Here some new perennials ready to plant in the shade garden. In zone 3 it’s getting late in the fall to plant, but we have had incredibly warm weather this week, and I hope the plants will settle in before the ground gets cold. There are not a great deal of plants left at nurseries by the end of September in my zone, mostly just left overs. I was fortunate to find many of the plants I wanted to add to the garden. These plants are posing in their pots before planting.
This shrub is Hydrangea paniculata ‘DV Pinky’ (Pinky Winky hydrangea). I short listed different H. paniculata, such as Unique, Pink Diamond, Pinky Winky and a few others. How did I narrow it down to this hydrangea? It might be because it is a very healthy specimen, has bright red stems which will look good in winter, grows extra large white panicles that turn deep pink in the fall starting at the bottom, or maybe it was the peer pressure from Joy. It’s a very attractive shrub, and I can’t wait to see what it looks like next year.
These Polygonatum commutatum ‘Giganteum’ (Giant Solomon’s Seal) do not look as good in their pots at the tail end of the season as they will in the ground next year. I’m about to make the classic gardening mistake, “1 metre (3 feet) apart for these little twigs? They’ll look ridiculous; surely I can space them closer.” : )
I will have to show them the ‘Giganteum’ tag to give them some growing inspiration. I have tried different tall shade plants against the fence under the willow, but they usually get a little stunted, whether from the shade, lack of water, or just losing the competition with the willow roots. I’ll see if these will grow to their full height in that tough area. I’ll look forward to the dangling white blooms next spring.
This is Brunnera macrophylla ‘Looking Glass’ (Siberian bugloss). It has the typical heart shaped leaves of Brunnera, with an overall metallic silver cast to them. The flowers are the familiar forget me not blue, that bloom in spring. The Brunnera will be planted with the Athyrium niponicum ‘Pictum’ (Japanese painted ferns). I like the look of the large rounded Brunnera leaves next to more delicate fern foliage, and they both do well in shade. Both plants have some silver in them, but the fern also has purple and red tints. I’m moving two other Japanese painted ferns to make a larger group, along with the new ones I bought.
Here is my latest attempt at getting a bugbane that will flower before the end of the season. My Cimicifuga simplex ‘White Pearl’ (now called Actaea) flowers too late in the fall to get much of a bloom display in zone 3. Cimicifuga ramosa ‘Atropurpurea’ (bugbane) is supposed to flower a little earlier, so I should know by next September if I’ve just bought another foliage plant, or if there will be some white wands. The C. ramosa ‘Atropurpurea’ has more purplish foliage than C. simplex. Cimicifuga at 1.5 m ( 4 to 5 feet) tall is great for the back of the shade border. It makes a useful green backdrop behind other plants, and the leaves are a little more attractive than Aruncus dioicus (goatsbeard), with the Cimicifuga being more delicate and finer cut.
Epimedium grandiflorum ‘Lilafee’ (‘lilac fairy’ barrenwort) is a low growing shade plant that has attractive foliage too. I like the shape of the leaves, and the overall mounding outline of the plant. Some of these leaves have the reddish cast already. When this blooms in the spring it will have purplish flowers, but the plant should look good all season.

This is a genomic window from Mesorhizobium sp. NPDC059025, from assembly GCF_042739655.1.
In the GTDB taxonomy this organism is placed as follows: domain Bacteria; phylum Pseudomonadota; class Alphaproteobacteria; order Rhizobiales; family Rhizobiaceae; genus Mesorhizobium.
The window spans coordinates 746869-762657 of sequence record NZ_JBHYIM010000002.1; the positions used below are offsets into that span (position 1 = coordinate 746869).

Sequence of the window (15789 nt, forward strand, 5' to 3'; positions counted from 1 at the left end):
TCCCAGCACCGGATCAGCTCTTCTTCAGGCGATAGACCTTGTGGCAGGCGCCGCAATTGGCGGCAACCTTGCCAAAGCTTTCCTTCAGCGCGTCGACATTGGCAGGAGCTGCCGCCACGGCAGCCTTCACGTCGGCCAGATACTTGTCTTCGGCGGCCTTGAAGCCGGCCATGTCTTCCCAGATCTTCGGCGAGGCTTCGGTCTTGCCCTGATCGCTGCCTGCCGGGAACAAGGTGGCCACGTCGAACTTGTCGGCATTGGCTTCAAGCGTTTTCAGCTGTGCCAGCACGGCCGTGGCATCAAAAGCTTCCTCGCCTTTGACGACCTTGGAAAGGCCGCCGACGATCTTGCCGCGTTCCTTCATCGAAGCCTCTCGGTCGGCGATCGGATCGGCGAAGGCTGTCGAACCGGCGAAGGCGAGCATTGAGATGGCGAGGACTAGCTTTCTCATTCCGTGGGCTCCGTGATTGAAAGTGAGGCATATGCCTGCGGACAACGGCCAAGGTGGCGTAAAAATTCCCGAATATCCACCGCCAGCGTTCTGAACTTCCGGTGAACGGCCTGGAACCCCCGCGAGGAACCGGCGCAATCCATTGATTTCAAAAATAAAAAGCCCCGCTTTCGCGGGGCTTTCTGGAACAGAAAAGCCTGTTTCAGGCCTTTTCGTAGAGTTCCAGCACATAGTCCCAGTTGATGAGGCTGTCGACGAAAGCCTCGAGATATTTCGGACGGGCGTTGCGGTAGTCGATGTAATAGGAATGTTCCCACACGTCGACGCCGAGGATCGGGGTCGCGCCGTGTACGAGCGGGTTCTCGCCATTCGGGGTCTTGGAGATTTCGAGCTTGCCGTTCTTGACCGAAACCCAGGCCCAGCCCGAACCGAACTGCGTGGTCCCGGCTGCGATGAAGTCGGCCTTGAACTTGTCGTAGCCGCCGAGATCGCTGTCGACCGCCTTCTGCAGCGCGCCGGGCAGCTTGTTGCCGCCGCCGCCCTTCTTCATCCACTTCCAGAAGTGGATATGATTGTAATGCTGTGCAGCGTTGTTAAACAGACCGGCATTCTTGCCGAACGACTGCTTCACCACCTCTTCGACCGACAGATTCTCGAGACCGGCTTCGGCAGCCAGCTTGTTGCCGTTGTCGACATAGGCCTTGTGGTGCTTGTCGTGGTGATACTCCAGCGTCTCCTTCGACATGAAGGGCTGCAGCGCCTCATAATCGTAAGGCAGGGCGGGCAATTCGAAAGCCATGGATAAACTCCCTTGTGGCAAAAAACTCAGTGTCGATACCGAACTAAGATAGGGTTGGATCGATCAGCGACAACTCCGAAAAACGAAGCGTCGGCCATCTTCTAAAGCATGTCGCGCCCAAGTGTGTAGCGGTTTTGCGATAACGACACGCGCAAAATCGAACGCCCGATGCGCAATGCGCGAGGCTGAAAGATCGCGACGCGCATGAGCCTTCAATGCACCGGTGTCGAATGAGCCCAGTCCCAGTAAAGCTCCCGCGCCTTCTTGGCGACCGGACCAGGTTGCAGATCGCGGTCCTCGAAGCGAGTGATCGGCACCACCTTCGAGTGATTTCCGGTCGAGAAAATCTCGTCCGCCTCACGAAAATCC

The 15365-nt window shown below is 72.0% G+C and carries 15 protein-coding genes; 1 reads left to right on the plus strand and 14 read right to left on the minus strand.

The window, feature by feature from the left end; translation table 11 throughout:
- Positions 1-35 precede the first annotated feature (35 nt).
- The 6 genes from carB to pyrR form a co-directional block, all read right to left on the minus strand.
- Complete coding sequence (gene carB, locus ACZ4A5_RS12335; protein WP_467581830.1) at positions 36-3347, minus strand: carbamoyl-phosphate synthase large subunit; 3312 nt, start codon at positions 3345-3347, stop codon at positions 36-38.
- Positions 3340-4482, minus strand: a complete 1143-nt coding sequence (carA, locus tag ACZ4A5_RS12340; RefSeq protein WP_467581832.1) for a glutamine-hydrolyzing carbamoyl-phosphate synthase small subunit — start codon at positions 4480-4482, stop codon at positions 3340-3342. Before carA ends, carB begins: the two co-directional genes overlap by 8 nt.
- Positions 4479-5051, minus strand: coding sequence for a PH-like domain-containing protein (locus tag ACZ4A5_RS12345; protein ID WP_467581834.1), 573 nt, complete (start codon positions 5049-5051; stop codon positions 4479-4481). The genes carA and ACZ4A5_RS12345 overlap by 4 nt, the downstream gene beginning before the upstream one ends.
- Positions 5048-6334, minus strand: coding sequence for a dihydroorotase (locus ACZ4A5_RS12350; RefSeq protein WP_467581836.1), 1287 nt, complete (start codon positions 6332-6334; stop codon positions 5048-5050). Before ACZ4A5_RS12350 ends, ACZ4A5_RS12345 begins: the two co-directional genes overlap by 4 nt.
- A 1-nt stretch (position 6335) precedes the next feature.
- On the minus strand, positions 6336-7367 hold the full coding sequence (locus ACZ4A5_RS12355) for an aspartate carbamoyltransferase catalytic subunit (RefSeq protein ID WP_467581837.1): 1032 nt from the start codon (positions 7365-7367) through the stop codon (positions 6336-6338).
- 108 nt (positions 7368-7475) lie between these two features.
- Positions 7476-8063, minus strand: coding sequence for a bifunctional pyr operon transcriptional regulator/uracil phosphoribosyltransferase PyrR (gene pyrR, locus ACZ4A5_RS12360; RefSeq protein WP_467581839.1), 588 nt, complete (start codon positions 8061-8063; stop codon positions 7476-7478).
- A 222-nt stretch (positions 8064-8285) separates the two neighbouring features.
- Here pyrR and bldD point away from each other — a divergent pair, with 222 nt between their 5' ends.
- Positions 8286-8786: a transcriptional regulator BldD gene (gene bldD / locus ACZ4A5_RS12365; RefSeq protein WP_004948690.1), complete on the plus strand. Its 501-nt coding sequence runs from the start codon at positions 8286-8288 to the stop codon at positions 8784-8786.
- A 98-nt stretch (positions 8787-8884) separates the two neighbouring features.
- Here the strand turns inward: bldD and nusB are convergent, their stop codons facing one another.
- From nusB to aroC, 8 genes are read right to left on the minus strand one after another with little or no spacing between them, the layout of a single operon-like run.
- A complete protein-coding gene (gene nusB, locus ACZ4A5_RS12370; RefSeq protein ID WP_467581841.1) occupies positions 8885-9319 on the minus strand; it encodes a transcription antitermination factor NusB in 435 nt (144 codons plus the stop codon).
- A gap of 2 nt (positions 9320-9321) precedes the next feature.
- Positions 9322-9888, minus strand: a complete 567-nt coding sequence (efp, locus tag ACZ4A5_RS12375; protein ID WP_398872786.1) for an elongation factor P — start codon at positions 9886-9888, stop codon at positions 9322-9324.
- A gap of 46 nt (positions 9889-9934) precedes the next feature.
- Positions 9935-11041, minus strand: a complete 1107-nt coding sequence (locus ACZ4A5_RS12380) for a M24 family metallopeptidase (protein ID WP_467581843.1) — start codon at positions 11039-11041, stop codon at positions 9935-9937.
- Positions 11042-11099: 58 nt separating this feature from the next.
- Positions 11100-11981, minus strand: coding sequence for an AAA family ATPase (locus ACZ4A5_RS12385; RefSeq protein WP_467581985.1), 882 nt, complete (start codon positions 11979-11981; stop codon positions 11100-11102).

This perennial is Geranium ‘Rozanne’. Most sources, including the plant tag, rate this to zone 5, so I was hesitant about trying it. However a customer ahead of me at the till said that she overwinters them with no special treatment, so now I’m optimistic that they’ll do fine in zone 3. This geranium has beautiful blue flowers with a much more pronounced white centre than G. ‘Johnson’s Blue’. I have ‘Johnson’s Blue’ under one side of the lilac, and now a group of Rozanne on the other side in part-shade. Geranium plants fill in quickly, so these should cover the area by next summer, and bloom all season.
I also picked up four more Heuchera ‘Mint Frost’ (mint frost coral bells). This perennial has mint green and silver foliage over the summer, but turns a reddish orange in the fall. My own plants have just begun the change, but these new ones are quite advanced. They should look nice as a clump in front of the Phlox divaricata (wild blue phlox), which look great in spring, but nondescript once their blooms are gone. I think the heuchera will hide the short phlox foliage well, while allowing the phlox blooms to show in spring.
These Helleborus ‘Ivory Prince’ (Lenten Rose) have great foliage, especially considering they’ve been sitting in a nursery pot all season. The leaves are very thick and stiff, with an interesting pattern, so I’m going to put them next to some lacy ferns. I can’t wait to see them bloom next spring. Since they are borderline hardy in zone 3, I will let the willow put them to sleep under a blanket of leaves for extra protection.
There will be a little less grass to mow next summer, once I finish expanding the beds. Planting these perennials involves moving around a number of others, so I’ve been doing a lot of digging and rearranging. One advantage of rearranging in the fall is that most of the plants are full size, so I’m not as tempted to squeeze them too close together like I am in spring. My next post shows how I planted these perennials and shrubs, and combined them in their new shade beds. Although they look a little spindly in their pots right now, I’m picturing them flourishing in the ground next year. I hope that all of these make it safely over the winter, because next spring I’ll be eagerly pulling back the leaf mulch from the flower beds, looking for regenerating shoots. What are you planting this fall?